April 4, 2011

At the Allium Café...

DSC00995

... we're seeing some progress.

13 comments:

MadisonMan said...

There's still a little snow in my back yard, in the shade of the neighbor's garage where the snow drifted a lot. When that goes, I'll see progress.

The rain last night helped though.

Coketown said...

I'm stoked for spring! I'm already starting my veggies indoors. Can't plant until June 1st, though.

Ann Althouse said...

Meade planted some parsley and basil yesterday.

Ann Althouse said...

That hail last night was crazy.

Dose of Sanity said...

The hail stopped on cue - right when I got my car into the garage.

Triangle Man said...

Parsley and basil are nice, but what Wisconsin needs is some locally grown baby ginger. It's the latest thing you know.

Ann Althouse said...

"Parsley and basil are nice, but what Wisconsin needs is some locally grown baby ginger. It's the latest thing you know."

We're not mainly planting food, but we have 2 containers that Meade wanted something edible in. He let me pick, and I wanted something that I'd really cook with and that would be especially good to pick a little at a time for use. That way the leaves would remain decorative.

Coketown said...

I'm trying tomatillos again this year. Two years ago I tried it as an experiment without realizing you need, you know, two to actually set fruit. My first garlic harvest was last fall and hoooooooly moooooooly you have not eaten garlic until you've gotten it straight from the garden. I swear 1/2 teaspoon is as potent as a whole store-bought bulb! Yum yum yum.

We also had snow yesterday after two weeks of 60-70 degree weather. I planted potatoes three weeks ago and am worried they have sprouted since then. Does anyone know if that matters? If there are sprouts should I just cover them with mulch?

Meade said...

Coketown, try just hosing off any ice crystals in the morning before sunlight hits the leaves. Even so, a little frost damage won't stop potatoes.

And speaking of garlic... softneck or hard? Hard is the way to go. Ten times more flavor (although not as good if you're storing for winter.

Chip Ahoy said...

Last night I had a dream entirely in ASL. It started out by being necessary because the people were hard-of-hearing and deaf, but then it changed to being just the way that all the regular ordinary people spoke. I woke up thinking, "Okay, that was strange."

A few linkies.

I think this turned out funny. The cartoonish face of Angry Bird is not photoshopped. The source pic was The Telegraph picture of the day. The submitter of the photo said the bird attacked him.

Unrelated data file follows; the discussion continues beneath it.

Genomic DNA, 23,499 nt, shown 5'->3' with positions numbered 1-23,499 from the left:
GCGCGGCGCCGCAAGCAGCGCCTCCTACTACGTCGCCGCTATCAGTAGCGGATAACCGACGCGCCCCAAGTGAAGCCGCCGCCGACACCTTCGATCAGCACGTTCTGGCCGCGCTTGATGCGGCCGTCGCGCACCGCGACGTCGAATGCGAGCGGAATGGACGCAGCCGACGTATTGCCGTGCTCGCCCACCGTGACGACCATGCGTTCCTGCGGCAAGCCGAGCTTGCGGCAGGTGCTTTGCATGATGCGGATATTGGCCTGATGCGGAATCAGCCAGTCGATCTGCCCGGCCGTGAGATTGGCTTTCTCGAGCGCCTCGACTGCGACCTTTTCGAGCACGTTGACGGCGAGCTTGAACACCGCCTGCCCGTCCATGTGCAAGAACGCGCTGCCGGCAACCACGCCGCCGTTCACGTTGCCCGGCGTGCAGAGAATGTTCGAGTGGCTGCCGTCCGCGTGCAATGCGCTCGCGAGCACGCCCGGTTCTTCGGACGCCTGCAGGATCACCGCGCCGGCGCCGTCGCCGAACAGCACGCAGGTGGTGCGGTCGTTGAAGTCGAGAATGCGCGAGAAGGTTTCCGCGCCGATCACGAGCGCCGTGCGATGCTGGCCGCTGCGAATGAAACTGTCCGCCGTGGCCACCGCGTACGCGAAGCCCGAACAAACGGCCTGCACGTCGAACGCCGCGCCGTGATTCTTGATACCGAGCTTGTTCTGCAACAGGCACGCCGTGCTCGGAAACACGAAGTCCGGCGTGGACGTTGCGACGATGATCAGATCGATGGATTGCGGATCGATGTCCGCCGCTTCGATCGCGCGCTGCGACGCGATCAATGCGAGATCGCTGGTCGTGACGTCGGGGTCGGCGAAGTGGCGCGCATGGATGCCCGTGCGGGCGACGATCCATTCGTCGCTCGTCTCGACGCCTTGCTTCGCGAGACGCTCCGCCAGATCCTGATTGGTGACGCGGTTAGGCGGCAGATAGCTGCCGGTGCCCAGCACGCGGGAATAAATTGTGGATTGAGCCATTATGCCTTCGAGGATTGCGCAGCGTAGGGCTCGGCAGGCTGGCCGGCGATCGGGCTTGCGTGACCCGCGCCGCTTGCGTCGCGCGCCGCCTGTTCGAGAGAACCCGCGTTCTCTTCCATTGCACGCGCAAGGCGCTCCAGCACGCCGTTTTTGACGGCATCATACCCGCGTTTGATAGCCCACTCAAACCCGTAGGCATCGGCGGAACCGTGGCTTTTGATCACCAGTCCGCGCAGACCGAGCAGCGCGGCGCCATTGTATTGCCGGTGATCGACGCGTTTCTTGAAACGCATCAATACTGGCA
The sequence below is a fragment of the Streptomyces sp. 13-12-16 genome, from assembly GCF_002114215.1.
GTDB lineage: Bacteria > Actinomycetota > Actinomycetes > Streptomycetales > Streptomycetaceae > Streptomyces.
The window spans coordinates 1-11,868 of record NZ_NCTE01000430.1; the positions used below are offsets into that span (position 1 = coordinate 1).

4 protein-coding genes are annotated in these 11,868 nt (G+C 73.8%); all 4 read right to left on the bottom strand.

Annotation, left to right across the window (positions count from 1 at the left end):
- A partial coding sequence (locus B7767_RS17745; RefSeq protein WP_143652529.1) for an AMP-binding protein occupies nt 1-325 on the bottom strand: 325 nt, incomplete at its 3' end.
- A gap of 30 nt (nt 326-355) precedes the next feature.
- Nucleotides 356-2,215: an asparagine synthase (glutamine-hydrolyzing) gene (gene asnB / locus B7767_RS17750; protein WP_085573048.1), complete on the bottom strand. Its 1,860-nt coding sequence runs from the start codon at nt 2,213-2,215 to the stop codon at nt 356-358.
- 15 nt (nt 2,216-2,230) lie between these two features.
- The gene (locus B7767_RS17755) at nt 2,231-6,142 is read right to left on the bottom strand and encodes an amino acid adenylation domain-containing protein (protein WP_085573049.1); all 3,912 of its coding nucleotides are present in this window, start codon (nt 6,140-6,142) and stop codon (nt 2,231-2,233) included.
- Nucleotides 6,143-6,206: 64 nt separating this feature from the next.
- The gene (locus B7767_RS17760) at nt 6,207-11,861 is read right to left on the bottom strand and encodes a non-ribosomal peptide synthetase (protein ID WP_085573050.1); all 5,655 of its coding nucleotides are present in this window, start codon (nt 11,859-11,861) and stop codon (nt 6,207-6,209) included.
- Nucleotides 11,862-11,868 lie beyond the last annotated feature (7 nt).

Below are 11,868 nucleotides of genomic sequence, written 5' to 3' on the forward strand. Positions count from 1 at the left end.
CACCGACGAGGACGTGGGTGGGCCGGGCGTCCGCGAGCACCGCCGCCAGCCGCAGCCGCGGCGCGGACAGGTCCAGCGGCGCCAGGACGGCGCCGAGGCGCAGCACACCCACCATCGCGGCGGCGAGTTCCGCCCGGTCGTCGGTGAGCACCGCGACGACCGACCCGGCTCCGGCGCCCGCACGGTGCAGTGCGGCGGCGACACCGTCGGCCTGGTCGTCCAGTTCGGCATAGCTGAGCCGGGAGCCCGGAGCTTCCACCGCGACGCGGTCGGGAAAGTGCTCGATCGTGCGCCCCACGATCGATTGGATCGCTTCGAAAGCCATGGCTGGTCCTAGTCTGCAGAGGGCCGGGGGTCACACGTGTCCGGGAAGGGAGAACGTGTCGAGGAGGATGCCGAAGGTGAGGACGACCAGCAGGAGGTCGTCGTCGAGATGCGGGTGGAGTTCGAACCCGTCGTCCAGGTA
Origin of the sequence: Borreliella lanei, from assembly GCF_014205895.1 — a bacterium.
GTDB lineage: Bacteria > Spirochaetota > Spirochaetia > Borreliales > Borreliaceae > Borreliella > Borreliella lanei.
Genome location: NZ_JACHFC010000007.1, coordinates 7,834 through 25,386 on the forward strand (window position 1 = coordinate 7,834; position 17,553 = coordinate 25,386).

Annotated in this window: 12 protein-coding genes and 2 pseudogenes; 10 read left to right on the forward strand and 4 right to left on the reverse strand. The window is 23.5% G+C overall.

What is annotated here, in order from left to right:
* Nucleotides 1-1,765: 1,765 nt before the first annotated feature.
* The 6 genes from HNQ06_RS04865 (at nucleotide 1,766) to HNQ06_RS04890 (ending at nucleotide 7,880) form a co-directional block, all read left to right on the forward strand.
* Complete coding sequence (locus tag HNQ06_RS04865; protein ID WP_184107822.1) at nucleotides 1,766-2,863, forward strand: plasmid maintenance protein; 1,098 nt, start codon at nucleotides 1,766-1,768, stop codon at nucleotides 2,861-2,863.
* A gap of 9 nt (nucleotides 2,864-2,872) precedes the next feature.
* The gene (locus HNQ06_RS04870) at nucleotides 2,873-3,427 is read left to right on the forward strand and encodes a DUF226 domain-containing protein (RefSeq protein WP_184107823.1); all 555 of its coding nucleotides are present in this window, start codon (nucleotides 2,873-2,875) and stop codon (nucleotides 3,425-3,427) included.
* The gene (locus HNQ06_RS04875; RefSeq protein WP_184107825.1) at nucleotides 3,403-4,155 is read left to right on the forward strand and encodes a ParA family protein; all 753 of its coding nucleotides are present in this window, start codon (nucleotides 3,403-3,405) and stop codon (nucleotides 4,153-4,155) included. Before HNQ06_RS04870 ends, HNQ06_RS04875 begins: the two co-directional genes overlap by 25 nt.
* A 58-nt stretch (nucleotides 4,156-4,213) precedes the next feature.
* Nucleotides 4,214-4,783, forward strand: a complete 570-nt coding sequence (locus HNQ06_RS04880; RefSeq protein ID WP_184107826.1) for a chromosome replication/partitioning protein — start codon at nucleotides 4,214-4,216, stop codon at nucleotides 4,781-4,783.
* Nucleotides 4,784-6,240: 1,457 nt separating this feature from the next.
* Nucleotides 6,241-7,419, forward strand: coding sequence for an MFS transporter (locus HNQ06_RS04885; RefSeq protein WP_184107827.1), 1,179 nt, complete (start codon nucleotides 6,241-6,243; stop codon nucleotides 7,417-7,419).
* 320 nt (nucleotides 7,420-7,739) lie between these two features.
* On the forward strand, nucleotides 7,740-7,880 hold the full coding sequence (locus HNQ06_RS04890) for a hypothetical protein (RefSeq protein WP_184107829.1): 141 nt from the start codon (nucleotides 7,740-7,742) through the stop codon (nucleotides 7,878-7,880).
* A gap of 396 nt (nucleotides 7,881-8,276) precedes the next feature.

You might be interested in these recent food posts, and maybe not:

banana ice cream with chocolate biscuit.

I'm on a masa harina kick. I'm adding it to things in nonstandard ways to see how familiar things are improved.

Mexican eggs This turned out really good, and you should try it.

Corn fritters. This is made with frozen corn processed to bits and masa harina. It's a significant improvement over ordinary corn fritters and will soon sweep across the world if ethanol doesn't use up all the corn.

Poached eggs on a chocolate biscuit featuring masa harina hashed browns with cheddar cheese. These cheesy hashed browns turned out really good. I made them again to refine the technique but I didn't post them. I'm thinking about baking these in little piles so that they can be served to a group. They're especially good when the cheese burns a little. This could be the next new brunch item seized upon by hosts everywhere.

Coketown said...

Meade, that's good to hear! I figured potatoes were pretty resilient. But this is my first year gardening at such a high altitude so wanted to double-check. It's a terrible thing to lose a potato from frost.

And so far I've only grown softneck varieties. I only learned of the difference a couple years ago, and when I went looking for hardnecks my only option was to order from a catalog. If the difference is as awesome as you say, I'll definitely order some for next year. But I do prefer garlic that stores well for a considerable time.

MadisonMan said...

Two years ago I tried it as an experiment without realizing you need, you know, two to actually set fruit.

I did not know this. I'm glad I have about a dozen of them planted.

That, mini-peppers and zinnias are the only things I'm actually growing from seed inside.

Simon said...
This comment has been removed by the author.